Photo credit: Brent Miller
Following that, the band exited the stage and Greg Sullivan entered to perform solo piano/vocal versions of "It Just Won't Quit" and "No Matter What." For the former, he brought out a roll of sheet music that was literally as tall as him, as a humorous jab at the lengthy nature of Jim's songs.

The surprise performer of the evening was Sheridan Mouawad, who is currently starring in the exploratory lab version of the upcoming Bat Out of Hell stage musical, who sang "Heaven Can Wait." Well, perhaps a surprise to everyone except me, since I'm the one who got her in contact with Pat when he mentioned to me that he wanted to work with her.

Photo credit: Brent Miller
The surprise song of the evening was "Nothing" from the Swedish musical Garbo, sung beautifully by Jessica Hendy in its original English lyrics, which had never been performed live anywhere before. What a treat!

Next Tyce returned to the stage and brought with him Karine Hannah to sing "Not Allowed to Love" from the unproduced Batman musical. Karine sang on the original demo of this song, and she made it sound as splendid as she did back then.

Tyce exited and Karine continued on with a stripped-down and shortened version of "Tonight Is What It Means to Be Young" from Streets of Fire, followed by "Braver Than We Are." Jim and Karine had planned to do an album together a few years ago, with this song on it, but it never materialized. So to see her perform it live was absolutely fabulous.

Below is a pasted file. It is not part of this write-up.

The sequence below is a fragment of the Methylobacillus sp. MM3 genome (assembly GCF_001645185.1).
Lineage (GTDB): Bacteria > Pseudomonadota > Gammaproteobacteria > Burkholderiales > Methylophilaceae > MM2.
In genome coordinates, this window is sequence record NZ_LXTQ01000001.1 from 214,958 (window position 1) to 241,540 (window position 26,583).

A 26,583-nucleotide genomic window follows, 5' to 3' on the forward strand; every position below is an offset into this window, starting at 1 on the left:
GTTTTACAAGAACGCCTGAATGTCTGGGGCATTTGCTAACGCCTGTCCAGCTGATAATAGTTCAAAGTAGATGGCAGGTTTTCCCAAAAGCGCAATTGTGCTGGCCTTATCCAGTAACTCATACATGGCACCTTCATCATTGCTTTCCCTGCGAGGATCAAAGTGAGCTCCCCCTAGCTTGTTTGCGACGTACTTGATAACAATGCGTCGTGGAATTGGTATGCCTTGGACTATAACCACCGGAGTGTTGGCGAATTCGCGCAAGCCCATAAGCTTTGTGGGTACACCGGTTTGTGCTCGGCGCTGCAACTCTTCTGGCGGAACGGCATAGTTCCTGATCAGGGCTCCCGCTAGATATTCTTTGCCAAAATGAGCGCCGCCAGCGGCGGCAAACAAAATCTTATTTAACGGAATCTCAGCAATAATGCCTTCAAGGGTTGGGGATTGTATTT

Then Karine exited and the mighty Tyce returned once more to close out the night with the epic song "For Crying Out Loud," which Jim himself has called his favorite.

At the end of "For Crying Out Loud," director Pat Cerasaro took the stage to say a few words, and the first person he thanked was me for finding "Orphan River." Excuse me, what? That's right, little old me got thanked by name at a Jim Steinman show, in the same sentence as Jim himself! I still can't believe it.

After the show, I made sure to go talk to Sheridan Mouawad, because we'd been chatting online and I wanted to finally meet her in person. She thanked me for getting her in contact with Pat. She is so sweet and I can't wait to see what becomes of the Bat Out of Hell musical.

Photo credit: Ben Miller
As I was getting ready to leave, Tyce walked by and we took a photo together with Pat.

Photo credit: Jon Bremner
A large group of us adjourned to the Characters bar across the street for post-show antics. Pat was selling posters signed by the cast, so I bought one and it is gorgeous. I ended up staying out until 4:00 AM, which is not something I normally do. I still don't know how I managed that!

Photo credit: Jon Bremner
Photo credit: Ben Miller
I returned home the following day. My flight was delayed, but that allowed me to see a magnificent sunset. I want to thank EVERYONE who I met at Paradise Found; I'd do it by name but I'd inevitably miss someone. What an awesome night!

Photo credit: Ben Miller


Brandon Martin said…
Thanks for the detailed review. I would have loved to have gone to this show. Any bootlegs of the English version of Nothing from Garbo?
Markus Funk said…
Great review Ben! And so nice to meet you in person Mr. Historian! Now it's time to follow is to Germany for one of the Tanz shows in Berlin or Munich next year!
AG Awesome said…
Fantastic review. I am so glad you enjyoed it and had such a special time. Seems like some really awesome songs were performed as well!! Wish I could go to one of these shows someday. Maybe Ill finally be able to meet some of the fine people Ive chatted with online over the years between FB and the Rockman.

Popular posts from this blog

Rock and roll dreams come through

Bringing the lost boys home

Forever's gonna start tonight